Mountain Weather

Warm weather continues over the Eastern Turnagain Arm this morning. Temperatures reached a seasonal high yesterday with 32F up to 3,500’ and 40F at 1,000’ – downright balmy. Over the past 24 hours we have only had a few tenths of an inch of rain below 1,500' and a couple inches of snow at the highest elevations. Winds have been moderate to strong from the east – averaging 20mph with gusts to over 50mph.

Today warm and wet conditions remain. Ridgetop temperatures should hover around 32F, or just below, and the upper 30’s at 1,000’. A quarter of an inch of rain is expected below 2,000’ and 2-4” of wet snow above. Expect winds to be around 25mph with gusts to 50mph.

Slightly colder air begins to move in tomorrow. A weak southeast flow should keep cloudy skies and snow flurries (with little accumulation) over us for the next couple of days.

 


 Kevin will issue our next advisory tomorrow morning, January 23rd.

This is a general backcountry avalanche advisory issued for Turnagain Arm with Turnagain Pass as the core advisory area (this advisory does not apply to highways, railroads, or operating ski areas).

Winter snowmachine use open/closed status and riding conditions updates

Riding status is not associated with avalanche danger. An area will be open to motorized use in accordance to the Forest Management Plan when snow coverage is adequate to protect underlying vegetation. Backcountry hazards including avalanche hazard are always present regardless of the open status of motorized use areas.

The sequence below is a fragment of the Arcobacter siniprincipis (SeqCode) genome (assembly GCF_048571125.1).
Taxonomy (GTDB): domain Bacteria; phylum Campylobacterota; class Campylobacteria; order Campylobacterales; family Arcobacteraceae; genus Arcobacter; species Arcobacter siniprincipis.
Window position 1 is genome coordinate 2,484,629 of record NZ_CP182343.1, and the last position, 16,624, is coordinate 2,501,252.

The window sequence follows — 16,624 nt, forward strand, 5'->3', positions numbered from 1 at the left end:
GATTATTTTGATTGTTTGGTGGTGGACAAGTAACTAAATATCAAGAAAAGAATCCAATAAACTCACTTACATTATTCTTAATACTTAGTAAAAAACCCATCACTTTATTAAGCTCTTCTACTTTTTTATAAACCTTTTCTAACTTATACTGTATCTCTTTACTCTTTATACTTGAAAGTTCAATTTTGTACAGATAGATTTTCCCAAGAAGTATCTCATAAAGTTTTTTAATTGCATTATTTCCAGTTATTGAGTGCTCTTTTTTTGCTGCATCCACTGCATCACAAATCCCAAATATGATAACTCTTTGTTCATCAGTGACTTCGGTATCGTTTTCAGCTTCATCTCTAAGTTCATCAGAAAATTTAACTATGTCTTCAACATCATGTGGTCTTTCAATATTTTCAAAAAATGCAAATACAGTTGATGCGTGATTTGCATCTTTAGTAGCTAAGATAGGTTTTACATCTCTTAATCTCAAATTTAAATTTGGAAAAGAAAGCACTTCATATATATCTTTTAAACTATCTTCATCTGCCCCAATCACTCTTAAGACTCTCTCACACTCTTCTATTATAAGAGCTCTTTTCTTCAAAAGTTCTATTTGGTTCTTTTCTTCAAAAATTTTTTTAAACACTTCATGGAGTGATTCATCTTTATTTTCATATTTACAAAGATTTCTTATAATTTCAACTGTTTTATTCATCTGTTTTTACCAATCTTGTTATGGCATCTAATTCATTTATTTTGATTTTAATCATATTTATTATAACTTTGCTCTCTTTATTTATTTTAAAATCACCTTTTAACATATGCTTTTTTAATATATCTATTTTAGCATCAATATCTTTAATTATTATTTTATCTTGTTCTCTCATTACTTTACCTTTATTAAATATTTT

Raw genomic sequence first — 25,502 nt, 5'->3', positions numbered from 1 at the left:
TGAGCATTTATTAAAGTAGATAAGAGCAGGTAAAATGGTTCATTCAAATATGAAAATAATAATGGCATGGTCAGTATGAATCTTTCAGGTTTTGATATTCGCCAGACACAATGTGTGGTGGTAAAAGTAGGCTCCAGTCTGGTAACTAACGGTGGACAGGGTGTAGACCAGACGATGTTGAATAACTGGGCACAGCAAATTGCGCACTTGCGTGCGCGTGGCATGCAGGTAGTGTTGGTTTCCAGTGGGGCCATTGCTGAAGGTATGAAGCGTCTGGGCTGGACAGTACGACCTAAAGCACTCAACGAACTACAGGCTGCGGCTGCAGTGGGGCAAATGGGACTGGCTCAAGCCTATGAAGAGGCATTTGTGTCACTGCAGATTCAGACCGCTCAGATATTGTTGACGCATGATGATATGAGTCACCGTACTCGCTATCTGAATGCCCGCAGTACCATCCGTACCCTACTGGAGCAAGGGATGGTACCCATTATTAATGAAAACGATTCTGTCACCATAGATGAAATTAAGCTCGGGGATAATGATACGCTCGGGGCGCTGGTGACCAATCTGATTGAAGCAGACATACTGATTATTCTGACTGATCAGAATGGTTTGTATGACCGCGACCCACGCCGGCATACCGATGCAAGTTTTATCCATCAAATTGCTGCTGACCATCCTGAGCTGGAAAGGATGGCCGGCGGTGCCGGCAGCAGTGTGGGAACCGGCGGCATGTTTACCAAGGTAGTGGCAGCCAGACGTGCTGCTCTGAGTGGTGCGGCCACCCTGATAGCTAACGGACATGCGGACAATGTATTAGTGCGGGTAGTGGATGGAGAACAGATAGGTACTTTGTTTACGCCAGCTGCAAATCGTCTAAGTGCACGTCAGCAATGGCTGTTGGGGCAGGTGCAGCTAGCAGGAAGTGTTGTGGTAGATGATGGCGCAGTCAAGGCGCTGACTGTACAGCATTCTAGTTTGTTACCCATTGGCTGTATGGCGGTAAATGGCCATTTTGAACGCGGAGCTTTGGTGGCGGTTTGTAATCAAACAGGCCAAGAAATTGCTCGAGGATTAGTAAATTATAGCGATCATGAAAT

(Updated: Mar 28, 2017 )

AREA STATUS WEATHER AND RIDING CONDITIONS
Glacier District
Johnson Pass: OpenPlease park on road in and leave the turnaround (near outhouse) open for trailers to turn around.
Placer River: OpenPlacer remains open but SKOOKUM DRAINAGE will close to motorized use on April 1st.
Skookum Drainage: OpenSKOOKUM DRAINAGE CLOSES TO MOTORIZED USE ON APRIL 1 annually as per the Chugach National Forest Plan document.
Turnagain Pass: Open
Twentymile: Open
Seward District
Carter Lake: Open
Lost Lake Trail: OpenPlease STAY ON existing and hardened trail surface through the lower sections of this route.
Primrose Trail: OpenPlease STAY ON existing and hardened trail surface through the lower sections of this route.
Resurrection Pass Trail: ClosedClosed for 2016/17 winter season. This is a non-motorized season. This alternates every other year and will open again during the 2017/18 winter.
Snug Harbor: Open
South Fork Snow River Corridor: Open
Summit Lake: Open

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The information in this advisory is from the U.S. Forest Service, which is solely responsible for its content. This advisory describes general avalanche conditions and local variations always occur. This advisory provided by the Chugach National Forest, in partnership with Friends of the Chugach National Forest Avalanche Information Center.


USFS SNOW AND AVALANCHE HOTLINE (907) 754-2369
If you have comments or questions regarding CNFAIC operations or winter recreation management, please email staff@chugachavalanche.org